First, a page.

Overharvesting of Fish Population/Aquaculture Industry
Fishing is central to the livelihood and food security of 200 million people, especially in the developing world. One in five people on this planet depend on fish as their primary source of protein. The depletion of fisheries poses a major threat to the food supply of millions of people. The rapid growth in demand for fish and fish products is leading to fish prices increasing faster than prices of meat. In the last decade, in the north Atlantic region, commercial fish populations of cod, hake, haddock and flounder have fallen by as much as 95%. The dramatic increase of destructive fishing techniques worldwide destroys marine mammals and entire ecosystems.
Overharvesting is defined as the excessive fishing of aquatic animals that include fish and shellfish. With the advancement of technology, it is easy to catch loads of fish in just minutes. This is one of the main causes for overharvesting.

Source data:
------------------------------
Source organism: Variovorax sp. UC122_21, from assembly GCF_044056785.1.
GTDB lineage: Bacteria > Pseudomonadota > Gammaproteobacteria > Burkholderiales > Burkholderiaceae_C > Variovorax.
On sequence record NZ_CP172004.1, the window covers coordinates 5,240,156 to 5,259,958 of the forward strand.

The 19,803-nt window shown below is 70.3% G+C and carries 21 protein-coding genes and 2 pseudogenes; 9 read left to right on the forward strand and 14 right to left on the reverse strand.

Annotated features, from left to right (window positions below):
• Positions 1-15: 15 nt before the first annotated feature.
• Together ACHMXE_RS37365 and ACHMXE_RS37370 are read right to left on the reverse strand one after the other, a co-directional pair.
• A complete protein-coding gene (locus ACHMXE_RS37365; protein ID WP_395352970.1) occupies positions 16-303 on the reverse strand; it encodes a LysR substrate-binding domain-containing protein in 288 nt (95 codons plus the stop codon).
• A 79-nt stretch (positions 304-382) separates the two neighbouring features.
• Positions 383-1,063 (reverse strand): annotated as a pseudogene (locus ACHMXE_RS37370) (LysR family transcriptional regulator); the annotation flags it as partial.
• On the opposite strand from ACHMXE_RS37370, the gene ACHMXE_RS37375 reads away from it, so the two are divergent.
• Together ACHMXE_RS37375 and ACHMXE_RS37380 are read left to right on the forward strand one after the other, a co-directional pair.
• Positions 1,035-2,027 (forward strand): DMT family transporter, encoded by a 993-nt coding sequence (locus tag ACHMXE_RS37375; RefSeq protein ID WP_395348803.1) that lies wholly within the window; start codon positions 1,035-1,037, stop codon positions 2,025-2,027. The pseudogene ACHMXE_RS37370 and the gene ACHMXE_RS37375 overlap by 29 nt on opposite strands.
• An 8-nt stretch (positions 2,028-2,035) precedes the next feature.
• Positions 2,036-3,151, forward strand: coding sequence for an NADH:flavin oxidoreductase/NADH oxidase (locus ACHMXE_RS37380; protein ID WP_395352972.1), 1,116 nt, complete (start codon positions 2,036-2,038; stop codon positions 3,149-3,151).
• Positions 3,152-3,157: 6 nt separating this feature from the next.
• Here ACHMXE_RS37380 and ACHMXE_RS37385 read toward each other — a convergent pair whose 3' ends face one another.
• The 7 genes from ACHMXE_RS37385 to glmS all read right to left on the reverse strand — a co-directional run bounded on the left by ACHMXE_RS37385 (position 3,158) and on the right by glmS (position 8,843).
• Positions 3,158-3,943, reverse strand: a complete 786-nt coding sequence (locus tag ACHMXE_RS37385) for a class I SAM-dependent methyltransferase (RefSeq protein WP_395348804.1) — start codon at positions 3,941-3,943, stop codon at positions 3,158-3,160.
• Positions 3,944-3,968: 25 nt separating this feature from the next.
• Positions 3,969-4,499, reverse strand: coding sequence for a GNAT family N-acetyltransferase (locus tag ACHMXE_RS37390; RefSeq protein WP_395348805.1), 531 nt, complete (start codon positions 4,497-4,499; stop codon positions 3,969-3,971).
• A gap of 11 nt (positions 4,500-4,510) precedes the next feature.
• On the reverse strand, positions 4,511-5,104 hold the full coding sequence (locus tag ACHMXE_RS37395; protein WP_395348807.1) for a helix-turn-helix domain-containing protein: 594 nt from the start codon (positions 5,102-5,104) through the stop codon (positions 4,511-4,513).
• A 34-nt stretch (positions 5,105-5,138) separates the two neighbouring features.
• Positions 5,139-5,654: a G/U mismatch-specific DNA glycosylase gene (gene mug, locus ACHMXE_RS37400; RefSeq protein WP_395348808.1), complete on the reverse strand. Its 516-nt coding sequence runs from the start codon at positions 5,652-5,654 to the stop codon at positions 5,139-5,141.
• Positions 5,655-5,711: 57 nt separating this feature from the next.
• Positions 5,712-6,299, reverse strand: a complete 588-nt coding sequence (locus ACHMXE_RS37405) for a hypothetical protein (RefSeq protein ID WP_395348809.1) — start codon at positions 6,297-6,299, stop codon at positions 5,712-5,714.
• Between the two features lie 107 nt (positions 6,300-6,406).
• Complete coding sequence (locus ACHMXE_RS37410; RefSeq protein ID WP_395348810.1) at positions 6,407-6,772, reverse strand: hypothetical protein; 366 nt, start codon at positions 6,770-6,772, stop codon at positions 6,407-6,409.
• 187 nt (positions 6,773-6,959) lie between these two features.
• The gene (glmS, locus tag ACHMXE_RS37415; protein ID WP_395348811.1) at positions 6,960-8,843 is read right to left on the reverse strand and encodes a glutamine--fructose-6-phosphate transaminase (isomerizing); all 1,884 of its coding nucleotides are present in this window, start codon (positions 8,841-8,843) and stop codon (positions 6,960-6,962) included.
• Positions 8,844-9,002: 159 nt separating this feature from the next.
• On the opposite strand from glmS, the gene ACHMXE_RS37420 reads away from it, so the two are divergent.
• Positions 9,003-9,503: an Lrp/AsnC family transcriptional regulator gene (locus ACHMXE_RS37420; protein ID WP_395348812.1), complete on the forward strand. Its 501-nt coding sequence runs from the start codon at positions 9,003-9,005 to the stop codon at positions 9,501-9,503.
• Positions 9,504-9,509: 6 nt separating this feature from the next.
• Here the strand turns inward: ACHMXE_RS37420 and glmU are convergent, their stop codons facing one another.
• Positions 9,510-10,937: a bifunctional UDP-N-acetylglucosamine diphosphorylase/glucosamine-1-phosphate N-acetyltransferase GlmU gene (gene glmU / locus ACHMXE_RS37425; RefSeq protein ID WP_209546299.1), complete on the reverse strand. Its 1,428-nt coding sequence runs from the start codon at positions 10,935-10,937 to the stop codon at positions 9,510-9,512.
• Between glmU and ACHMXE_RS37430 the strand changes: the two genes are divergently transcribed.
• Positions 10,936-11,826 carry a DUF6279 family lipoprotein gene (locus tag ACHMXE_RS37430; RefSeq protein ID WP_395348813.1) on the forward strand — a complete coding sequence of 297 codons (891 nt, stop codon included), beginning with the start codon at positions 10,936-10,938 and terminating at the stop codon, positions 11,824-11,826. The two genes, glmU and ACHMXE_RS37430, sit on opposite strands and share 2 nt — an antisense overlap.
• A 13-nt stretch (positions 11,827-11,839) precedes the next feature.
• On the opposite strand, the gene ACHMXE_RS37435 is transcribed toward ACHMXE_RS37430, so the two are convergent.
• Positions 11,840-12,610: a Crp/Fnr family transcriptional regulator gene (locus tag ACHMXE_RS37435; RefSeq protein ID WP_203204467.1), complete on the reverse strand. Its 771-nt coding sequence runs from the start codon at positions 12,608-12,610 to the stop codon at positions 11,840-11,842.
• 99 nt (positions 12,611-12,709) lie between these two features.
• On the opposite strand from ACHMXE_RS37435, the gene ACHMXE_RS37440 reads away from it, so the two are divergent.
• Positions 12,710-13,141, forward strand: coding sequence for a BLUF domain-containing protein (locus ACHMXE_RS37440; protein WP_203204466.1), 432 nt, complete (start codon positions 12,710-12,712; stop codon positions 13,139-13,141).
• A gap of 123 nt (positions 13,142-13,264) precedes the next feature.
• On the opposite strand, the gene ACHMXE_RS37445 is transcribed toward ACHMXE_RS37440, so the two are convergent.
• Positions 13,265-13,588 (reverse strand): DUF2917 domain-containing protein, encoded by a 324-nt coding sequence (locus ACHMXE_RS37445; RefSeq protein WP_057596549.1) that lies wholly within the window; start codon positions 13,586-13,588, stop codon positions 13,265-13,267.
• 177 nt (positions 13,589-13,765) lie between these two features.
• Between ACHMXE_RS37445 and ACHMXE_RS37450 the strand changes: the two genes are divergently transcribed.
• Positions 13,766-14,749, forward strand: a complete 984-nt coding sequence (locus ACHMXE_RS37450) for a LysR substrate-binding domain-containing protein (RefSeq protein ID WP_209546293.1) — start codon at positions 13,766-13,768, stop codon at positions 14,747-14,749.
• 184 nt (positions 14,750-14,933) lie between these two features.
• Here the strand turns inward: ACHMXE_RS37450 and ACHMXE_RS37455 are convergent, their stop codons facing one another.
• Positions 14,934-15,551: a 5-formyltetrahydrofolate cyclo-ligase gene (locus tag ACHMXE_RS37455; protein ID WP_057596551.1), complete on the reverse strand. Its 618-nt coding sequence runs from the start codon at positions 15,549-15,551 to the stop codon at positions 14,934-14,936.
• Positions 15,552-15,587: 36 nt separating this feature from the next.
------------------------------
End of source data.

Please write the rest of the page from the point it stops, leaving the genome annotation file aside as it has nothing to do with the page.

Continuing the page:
Negative effects of overharvesting:
· Leads to the extinction of wildlife
· Over fishing also affects the structure of food webs and food chains
Positive effects of overharvesting:
• It keeps the price of fish way down.
• The capturing of fish has gotten easier of the years thanks to technology
SOLUTIONS TO OVERHARVESTING
· REDUCTION OF BYCATCH
· PROTECTION OF HABITAT
· REGULATING FISHING WITH QUOTAS AND DATES
· CONSUMER EDUCATION
According to UN agencies, aquaculture is growing more rapidly than all other animal food producing sectors. Aquaculture can be defined as the cultivation of the natural produce of the water (as fish or shellfish). Aquaculture is the agriculture of the oceans.
•Also known as “Aquafarming”
•Farming of aquatic organisms
•Aquaculture involves cultivating freshwater and saltwater populations under controlled conditions
•Can be contrasted with commercial fishing, which is the harvesting of wild fish